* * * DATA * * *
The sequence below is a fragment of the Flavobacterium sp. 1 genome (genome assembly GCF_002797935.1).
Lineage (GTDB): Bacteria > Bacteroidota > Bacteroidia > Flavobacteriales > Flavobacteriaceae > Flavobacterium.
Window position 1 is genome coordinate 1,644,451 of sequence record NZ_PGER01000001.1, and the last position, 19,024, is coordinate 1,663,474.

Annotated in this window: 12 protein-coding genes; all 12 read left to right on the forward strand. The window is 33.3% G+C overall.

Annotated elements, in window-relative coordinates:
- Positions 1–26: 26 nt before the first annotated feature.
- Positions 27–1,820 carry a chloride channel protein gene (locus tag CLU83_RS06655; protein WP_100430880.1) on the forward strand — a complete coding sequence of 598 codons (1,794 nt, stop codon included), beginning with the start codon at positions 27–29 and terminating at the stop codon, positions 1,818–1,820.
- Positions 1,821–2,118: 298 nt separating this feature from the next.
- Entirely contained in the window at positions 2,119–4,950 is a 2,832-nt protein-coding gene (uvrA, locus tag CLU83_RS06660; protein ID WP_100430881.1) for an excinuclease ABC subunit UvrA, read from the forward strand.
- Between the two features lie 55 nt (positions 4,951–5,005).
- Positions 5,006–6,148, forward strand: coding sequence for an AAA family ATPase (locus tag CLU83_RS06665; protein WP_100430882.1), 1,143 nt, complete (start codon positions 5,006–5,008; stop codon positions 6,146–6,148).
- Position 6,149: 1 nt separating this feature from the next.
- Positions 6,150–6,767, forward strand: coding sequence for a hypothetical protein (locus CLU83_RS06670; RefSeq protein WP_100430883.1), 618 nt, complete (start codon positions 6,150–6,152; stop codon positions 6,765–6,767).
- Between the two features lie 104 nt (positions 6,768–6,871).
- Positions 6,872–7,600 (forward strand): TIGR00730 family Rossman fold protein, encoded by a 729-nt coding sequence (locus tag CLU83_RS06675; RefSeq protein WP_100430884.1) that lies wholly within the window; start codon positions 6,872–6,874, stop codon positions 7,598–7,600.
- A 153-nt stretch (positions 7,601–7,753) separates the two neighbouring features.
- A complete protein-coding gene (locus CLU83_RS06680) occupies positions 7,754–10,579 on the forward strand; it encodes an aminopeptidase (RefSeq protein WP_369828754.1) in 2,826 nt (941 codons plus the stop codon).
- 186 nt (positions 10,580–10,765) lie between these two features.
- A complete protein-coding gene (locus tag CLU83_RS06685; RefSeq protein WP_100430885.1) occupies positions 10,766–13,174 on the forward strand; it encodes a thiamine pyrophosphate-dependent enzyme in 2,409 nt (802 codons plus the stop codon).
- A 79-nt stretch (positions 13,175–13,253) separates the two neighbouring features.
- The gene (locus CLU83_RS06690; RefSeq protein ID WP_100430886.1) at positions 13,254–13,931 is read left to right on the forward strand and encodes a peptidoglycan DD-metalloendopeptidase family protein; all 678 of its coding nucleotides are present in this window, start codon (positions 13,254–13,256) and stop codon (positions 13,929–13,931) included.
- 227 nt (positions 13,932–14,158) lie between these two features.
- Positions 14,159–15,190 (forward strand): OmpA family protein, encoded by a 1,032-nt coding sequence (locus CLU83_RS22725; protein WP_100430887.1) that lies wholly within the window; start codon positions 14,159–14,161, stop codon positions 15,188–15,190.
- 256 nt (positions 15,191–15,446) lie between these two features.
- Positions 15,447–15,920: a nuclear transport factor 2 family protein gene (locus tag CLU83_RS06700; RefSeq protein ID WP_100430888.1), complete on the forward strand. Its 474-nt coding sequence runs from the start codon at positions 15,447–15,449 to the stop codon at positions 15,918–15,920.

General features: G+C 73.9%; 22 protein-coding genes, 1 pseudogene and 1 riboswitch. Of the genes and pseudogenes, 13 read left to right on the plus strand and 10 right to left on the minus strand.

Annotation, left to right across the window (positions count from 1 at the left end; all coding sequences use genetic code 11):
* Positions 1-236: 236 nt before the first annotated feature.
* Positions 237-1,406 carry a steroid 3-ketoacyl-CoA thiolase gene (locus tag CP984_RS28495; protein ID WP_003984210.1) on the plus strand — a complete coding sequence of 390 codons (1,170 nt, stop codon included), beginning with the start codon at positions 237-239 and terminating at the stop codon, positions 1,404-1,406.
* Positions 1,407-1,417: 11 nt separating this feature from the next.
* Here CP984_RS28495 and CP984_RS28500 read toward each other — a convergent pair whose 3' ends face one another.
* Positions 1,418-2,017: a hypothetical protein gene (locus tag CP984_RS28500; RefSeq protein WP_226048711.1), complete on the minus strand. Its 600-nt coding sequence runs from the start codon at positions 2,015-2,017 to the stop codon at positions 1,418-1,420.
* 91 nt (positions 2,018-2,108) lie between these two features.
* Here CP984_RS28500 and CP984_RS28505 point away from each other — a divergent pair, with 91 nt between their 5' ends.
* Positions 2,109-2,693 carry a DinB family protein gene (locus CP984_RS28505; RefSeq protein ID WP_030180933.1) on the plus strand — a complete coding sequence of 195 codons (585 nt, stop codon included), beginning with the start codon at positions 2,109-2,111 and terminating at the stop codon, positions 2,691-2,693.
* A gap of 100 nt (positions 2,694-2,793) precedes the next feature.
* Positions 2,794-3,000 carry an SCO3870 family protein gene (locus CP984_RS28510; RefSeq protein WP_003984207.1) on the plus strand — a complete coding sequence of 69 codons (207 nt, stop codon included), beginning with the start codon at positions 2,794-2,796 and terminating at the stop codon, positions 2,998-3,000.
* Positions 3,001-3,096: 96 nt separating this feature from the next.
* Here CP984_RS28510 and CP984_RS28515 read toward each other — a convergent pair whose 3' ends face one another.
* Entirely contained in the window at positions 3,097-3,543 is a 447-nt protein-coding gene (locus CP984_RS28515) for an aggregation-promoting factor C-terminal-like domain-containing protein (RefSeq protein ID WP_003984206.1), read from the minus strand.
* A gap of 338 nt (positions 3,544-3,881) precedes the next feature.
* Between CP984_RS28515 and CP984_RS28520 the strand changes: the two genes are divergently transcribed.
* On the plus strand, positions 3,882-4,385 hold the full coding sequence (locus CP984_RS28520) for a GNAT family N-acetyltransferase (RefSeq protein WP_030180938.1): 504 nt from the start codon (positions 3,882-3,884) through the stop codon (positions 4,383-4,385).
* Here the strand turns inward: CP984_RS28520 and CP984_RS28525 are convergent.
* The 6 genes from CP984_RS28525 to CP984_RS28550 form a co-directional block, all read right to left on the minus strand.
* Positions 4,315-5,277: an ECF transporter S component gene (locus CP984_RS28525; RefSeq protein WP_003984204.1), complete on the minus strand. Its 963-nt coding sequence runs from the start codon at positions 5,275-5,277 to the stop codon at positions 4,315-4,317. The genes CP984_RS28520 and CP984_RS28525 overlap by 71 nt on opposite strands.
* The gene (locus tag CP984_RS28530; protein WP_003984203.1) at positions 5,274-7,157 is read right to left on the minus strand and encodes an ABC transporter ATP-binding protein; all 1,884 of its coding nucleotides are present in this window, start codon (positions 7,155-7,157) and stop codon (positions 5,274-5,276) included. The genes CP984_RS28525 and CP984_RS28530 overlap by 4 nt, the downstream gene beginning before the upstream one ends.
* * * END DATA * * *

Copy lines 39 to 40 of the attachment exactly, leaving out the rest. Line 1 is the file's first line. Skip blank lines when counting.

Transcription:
* Here CP984_RS28510 and CP984_RS28515 read toward each other — a convergent pair whose 3' ends face one another.
* Entirely contained in the window at positions 3,097-3,543 is a 447-nt protein-coding gene (locus CP984_RS28515) for an aggregation-promoting factor C-terminal-like domain-containing protein (RefSeq protein ID WP_003984206.1), read from the minus strand.